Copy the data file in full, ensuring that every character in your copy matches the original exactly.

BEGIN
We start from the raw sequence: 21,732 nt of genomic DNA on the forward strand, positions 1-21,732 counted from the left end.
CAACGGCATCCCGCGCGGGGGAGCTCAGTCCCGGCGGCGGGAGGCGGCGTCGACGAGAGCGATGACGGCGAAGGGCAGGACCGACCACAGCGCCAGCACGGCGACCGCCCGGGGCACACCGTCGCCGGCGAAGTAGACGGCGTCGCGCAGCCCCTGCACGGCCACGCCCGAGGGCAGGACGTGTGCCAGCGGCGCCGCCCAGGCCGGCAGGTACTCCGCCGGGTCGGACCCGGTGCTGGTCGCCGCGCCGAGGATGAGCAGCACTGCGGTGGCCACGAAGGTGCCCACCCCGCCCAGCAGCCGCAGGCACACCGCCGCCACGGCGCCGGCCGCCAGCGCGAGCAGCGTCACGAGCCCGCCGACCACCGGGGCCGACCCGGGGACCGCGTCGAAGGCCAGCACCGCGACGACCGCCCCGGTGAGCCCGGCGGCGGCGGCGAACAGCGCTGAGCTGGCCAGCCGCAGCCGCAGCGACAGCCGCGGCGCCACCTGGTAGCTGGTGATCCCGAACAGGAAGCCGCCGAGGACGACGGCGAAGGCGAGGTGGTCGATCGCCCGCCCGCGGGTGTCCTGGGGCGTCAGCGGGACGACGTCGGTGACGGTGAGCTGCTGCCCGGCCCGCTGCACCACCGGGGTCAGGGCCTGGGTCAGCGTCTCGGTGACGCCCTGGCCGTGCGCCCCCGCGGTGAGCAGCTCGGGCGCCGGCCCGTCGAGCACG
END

We start from the raw sequence: 21,732 nt of genomic DNA on the forward strand, positions 1-21,732 counted from the left end.
CAACGGCATCCCGCGCGGGGGAGCTCAGTCCCGGCGGCGGGAGGCGGCGTCGACGAGAGCGATGACGGCGAAGGGCAGGACCGACCACAGCGCCAGCACGGCGACCGCCCGGGGCACACCGTCGCCGGCGAAGTAGACGGCGTCGCGCAGCCCCTGCACGGCCACGCCCGAGGGCAGGACGTGTGCCAGCGGCGCCGCCCAGGCCGGCAGGTACTCCGCCGGGTCGGACCCGGTGCTGGTCGCCGCGCCGAGGATGAGCAGCACTGCGGTGGCCACGAAGGTGCCCACCCCGCCCAGCAGCCGCAGGCACACCGCCGCCACGGCGCCGGCCGCCAGCGCGAGCAGCGTCACGAGCCCGCCGACCACCGGGGCCGACCCGGGGACCGCGTCGAAGGCCAGCACCGCGACGACCGCCCCGGTGAGCCCGGCGGCGGCGGCGAACAGCGCTGAGCTGGCCAGCCGCAGCCGCAGCGACAGCCGCGGCGCCACCTGGTAGCTGGTGATCCCGAACAGGAAGCCGCCGAGGACGACGGCGAAGGCGAGGTGGTCGATCGCCCGCCCGCGGGTGTCCTGGGGCGTCAGCGGGACGACGTCGGTGACGGTGAGCTGCTGCCCGGCCCGCTGCACCACCGGGGTCAGGGCCTGGGTCAGCGTCTCGGTGACGCCCTGGCCGTGCGCCCCCGCGGTGAGCAGCTCGGGCGCCGGCCCGTCGAGCACG